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Carbon Trust | Net Zero

Updated: May 26, 2021

Net zero targets are announced almost daily and the term is now synonymous with climate leadership. But what do these targets mean and how can cities, regions, and companies achieve their net zero aspirations?


What does net zero mean?


For nations:

A national net zero target requires deep reductions in emissions, with any remaining sources being removed from the atmosphere with greenhouse gas removals.

Country-level emissions accounting across the world is conducted on a territorial basis, with each country only counting emissions that directly arise from activity within their geographical boundary. This prevents double counting of emissions and also more closely links to levers available at the country level to reduce emissions. The UK, for example, has set a net zero target for 2050, that relates to its territorial (or production) emissions.


For cities and regions:

There isn’t a globally recognised definition of a net zero city or region. We use the following working definition of a net zero city:

‘A net-zero city or region will set and pursue an ambitious 1.5°C-aligned science-based target for all emissions sources covered within the BASIC+ reporting level of the Global Protocol for Community-Scale Greenhouse Gas Emission Inventories (GPC). Any remaining hard-to-decarbonise emissions can be compensated with certified greenhouse gas removal (GGR).’

The BASIC+ level of the GPC includes all Scope 1 and 2 emissions, plus selected Scope 3 emissions, specifically exported waste, T&D and transportation.

We believe it is reasonable for the ‘Other Scope 3 sources’ (such as GHG emissions embodied in investments, water, food and construction materials) to be excluded from the definition of a net zero city. However, we believe a net zero city should pursue all possible efforts to influence and reduce the remaining Scope 3 emissions not captured within the BASIC+ framework.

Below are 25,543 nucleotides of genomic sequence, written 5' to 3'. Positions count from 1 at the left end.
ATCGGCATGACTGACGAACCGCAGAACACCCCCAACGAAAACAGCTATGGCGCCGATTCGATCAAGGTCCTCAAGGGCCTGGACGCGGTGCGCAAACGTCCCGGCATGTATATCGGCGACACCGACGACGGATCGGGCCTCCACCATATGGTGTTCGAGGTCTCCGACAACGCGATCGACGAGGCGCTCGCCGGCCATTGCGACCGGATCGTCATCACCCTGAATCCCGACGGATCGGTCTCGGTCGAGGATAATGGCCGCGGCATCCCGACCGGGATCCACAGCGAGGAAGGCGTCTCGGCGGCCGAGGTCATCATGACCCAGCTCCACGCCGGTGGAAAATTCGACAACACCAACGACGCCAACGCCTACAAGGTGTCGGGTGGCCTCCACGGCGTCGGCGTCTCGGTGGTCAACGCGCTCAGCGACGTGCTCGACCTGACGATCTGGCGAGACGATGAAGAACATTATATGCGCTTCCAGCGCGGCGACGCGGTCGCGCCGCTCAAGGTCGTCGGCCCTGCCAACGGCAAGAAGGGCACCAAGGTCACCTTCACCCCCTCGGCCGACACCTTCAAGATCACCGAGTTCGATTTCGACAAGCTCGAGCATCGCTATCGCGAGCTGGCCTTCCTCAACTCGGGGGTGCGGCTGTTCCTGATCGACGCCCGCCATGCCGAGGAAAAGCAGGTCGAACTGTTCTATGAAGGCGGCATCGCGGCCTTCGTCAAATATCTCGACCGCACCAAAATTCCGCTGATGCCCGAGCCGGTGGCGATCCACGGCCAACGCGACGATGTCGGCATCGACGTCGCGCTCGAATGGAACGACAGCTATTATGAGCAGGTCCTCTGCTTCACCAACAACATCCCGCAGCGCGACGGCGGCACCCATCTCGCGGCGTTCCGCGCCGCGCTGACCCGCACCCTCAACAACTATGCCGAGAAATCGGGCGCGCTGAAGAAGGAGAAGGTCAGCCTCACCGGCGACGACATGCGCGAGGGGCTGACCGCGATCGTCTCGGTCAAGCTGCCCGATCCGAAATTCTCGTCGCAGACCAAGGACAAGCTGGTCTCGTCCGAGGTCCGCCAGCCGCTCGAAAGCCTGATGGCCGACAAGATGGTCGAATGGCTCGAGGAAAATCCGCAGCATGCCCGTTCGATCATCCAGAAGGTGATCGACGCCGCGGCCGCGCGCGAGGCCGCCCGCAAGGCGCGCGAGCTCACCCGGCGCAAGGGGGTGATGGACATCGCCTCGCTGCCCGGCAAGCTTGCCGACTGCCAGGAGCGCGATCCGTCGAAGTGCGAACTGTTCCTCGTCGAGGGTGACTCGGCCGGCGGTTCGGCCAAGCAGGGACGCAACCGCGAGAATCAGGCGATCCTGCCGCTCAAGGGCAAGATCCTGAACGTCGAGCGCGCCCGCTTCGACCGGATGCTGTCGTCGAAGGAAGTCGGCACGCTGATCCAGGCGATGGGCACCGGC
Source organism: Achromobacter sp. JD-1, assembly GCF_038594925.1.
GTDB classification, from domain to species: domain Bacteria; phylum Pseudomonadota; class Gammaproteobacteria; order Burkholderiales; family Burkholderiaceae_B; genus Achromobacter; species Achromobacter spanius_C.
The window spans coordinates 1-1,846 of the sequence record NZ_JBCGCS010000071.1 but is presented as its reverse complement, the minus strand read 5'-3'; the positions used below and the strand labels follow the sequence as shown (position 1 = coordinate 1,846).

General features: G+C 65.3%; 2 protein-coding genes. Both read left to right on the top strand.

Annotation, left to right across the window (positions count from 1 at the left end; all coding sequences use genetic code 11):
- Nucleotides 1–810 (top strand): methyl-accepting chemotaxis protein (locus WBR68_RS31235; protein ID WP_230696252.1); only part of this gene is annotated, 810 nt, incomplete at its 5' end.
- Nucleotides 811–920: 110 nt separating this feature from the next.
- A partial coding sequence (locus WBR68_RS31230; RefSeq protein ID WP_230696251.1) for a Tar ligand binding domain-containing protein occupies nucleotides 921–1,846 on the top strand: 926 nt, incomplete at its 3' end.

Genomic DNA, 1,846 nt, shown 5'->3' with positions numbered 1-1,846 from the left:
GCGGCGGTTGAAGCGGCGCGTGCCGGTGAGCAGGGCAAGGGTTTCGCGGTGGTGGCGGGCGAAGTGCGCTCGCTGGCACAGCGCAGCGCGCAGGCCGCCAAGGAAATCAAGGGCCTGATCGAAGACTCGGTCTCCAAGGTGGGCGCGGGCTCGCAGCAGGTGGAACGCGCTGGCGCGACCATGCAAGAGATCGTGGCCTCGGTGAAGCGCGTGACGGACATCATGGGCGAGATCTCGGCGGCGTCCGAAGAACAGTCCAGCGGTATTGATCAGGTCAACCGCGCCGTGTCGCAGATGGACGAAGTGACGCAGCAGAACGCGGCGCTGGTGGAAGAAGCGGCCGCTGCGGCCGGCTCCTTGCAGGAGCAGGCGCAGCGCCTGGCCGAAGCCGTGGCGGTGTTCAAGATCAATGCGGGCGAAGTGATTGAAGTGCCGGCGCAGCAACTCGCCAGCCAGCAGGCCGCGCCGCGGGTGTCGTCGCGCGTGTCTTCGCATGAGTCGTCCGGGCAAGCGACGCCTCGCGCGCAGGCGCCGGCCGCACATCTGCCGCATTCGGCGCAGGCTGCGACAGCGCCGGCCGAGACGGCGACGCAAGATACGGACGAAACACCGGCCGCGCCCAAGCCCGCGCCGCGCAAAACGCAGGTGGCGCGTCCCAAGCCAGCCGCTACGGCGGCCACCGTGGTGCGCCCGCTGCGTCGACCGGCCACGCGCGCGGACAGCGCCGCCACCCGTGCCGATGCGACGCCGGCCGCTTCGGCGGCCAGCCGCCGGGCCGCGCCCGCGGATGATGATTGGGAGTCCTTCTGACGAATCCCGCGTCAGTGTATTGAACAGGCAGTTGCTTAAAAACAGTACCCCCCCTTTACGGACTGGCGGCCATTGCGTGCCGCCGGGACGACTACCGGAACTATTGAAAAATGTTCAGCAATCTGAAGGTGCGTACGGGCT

For corporates:

Since the we proposed a definition of net zero in our Insight published in 2019, the Science Based Targets initiative (SBTi) has defined net zero targets for corporates as follows:

‘To reach a state of net zero emissions for companies implies two conditions:
  1. To achieve a scale of value-chain emission reductions consistent with the depth of abatement achieved in pathways that limit warming to 1.5°C with no or limited overshoot and;

  2. To neutralise the impact of any source of residual emissions that remains unfeasible to be eliminated by permanently removing an equivalent amount of atmospheric carbon dioxide.’


The SBTi is also consulting on draft criteria for assessing corporate net zero targets and is planning to publish the final criteria, with associated guidance, ahead of COP26 in November 2021.


Why net zero matters

The widespread global adoption of net zero targets is an important lever for driving ambitious climate action. Deep cuts to emissions in line with a 1.5°C pathway and the permanent removal of any remaining greenhouse gases will be needed in order to achieve these targets – both of which are critical to addressing climate change.

It will undoubtedly require innovation and we are working with a wide range of organisations on projects that are likely to play a significant role in helping achieve net zero ambitions, such as the Flexibility in Great Britain project.

We are working with corporates, institutions and governments around the world to help set rigorous net zero targets and support their delivery.


Original Source: The Carbon Trust

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